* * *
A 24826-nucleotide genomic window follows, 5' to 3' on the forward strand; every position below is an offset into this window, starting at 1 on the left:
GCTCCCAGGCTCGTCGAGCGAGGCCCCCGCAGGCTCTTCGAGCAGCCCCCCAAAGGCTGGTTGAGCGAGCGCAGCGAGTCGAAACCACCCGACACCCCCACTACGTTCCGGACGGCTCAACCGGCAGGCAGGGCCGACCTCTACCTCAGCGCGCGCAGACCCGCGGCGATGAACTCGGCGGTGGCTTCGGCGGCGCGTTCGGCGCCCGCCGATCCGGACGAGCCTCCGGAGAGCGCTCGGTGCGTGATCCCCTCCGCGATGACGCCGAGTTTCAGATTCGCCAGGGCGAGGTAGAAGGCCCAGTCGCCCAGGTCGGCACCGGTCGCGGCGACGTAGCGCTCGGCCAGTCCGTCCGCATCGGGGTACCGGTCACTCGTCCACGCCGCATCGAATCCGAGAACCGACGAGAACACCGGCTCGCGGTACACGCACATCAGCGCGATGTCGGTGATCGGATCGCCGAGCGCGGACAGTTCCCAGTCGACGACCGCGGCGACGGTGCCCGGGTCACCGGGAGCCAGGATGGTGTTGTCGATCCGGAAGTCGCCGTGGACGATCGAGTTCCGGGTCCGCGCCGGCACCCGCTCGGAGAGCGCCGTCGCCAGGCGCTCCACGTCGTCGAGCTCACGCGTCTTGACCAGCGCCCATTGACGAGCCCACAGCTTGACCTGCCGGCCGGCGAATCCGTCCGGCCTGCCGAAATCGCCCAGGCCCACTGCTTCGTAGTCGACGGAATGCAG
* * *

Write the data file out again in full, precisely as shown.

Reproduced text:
A 24826-nucleotide genomic window follows, 5' to 3' on the forward strand; every position below is an offset into this window, starting at 1 on the left:
GCTCCCAGGCTCGTCGAGCGAGGCCCCCGCAGGCTCTTCGAGCAGCCCCCCAAAGGCTGGTTGAGCGAGCGCAGCGAGTCGAAACCACCCGACACCCCCACTACGTTCCGGACGGCTCAACCGGCAGGCAGGGCCGACCTCTACCTCAGCGCGCGCAGACCCGCGGCGATGAACTCGGCGGTGGCTTCGGCGGCGCGTTCGGCGCCCGCCGATCCGGACGAGCCTCCGGAGAGCGCTCGGTGCGTGATCCCCTCCGCGATGACGCCGAGTTTCAGATTCGCCAGGGCGAGGTAGAAGGCCCAGTCGCCCAGGTCGGCACCGGTCGCGGCGACGTAGCGCTCGGCCAGTCCGTCCGCATCGGGGTACCGGTCACTCGTCCACGCCGCATCGAATCCGAGAACCGACGAGAACACCGGCTCGCGGTACACGCACATCAGCGCGATGTCGGTGATCGGATCGCCGAGCGCGGACAGTTCCCAGTCGACGACCGCGGCGACGGTGCCCGGGTCACCGGGAGCCAGGATGGTGTTGTCGATCCGGAAGTCGCCGTGGACGATCGAGTTCCGGGTCCGCGCCGGCACCCGCTCGGAGAGCGCCGTCGCCAGGCGCTCCACGTCGTCGAGCTCACGCGTCTTGACCAGCGCCCATTGACGAGCCCACAGCTTGACCTGCCGGCCGGCGAATCCGTCCGGCCTGCCGAAATCGCCCAGGCCCACTGCTTCGTAGTCGACGGAATGCAG